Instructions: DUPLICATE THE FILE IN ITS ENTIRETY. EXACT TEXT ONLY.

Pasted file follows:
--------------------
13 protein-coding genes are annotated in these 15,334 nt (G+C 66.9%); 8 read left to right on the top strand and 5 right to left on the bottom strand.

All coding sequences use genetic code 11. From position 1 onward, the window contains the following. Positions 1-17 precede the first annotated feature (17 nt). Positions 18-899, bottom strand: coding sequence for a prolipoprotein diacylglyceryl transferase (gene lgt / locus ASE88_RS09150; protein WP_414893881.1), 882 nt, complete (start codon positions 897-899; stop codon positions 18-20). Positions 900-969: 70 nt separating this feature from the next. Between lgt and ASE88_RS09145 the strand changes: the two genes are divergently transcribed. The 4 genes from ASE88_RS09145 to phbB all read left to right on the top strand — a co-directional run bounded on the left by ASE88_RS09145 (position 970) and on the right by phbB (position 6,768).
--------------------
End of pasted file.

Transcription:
13 protein-coding genes are annotated in these 15,334 nt (G+C 66.9%); 8 read left to right on the top strand and 5 right to left on the bottom strand.

All coding sequences use genetic code 11. From position 1 onward, the window contains the following. Positions 1-17 precede the first annotated feature (17 nt). Positions 18-899, bottom strand: coding sequence for a prolipoprotein diacylglyceryl transferase (gene lgt / locus ASE88_RS09150; protein WP_414893881.1), 882 nt, complete (start codon positions 897-899; stop codon positions 18-20). Positions 900-969: 70 nt separating this feature from the next. Between lgt and ASE88_RS09145 the strand changes: the two genes are divergently transcribed. The 4 genes from ASE88_RS09145 to phbB all read left to right on the top strand — a co-directional run bounded on the left by ASE88_RS09145 (position 970) and on the right by phbB (position 6,768).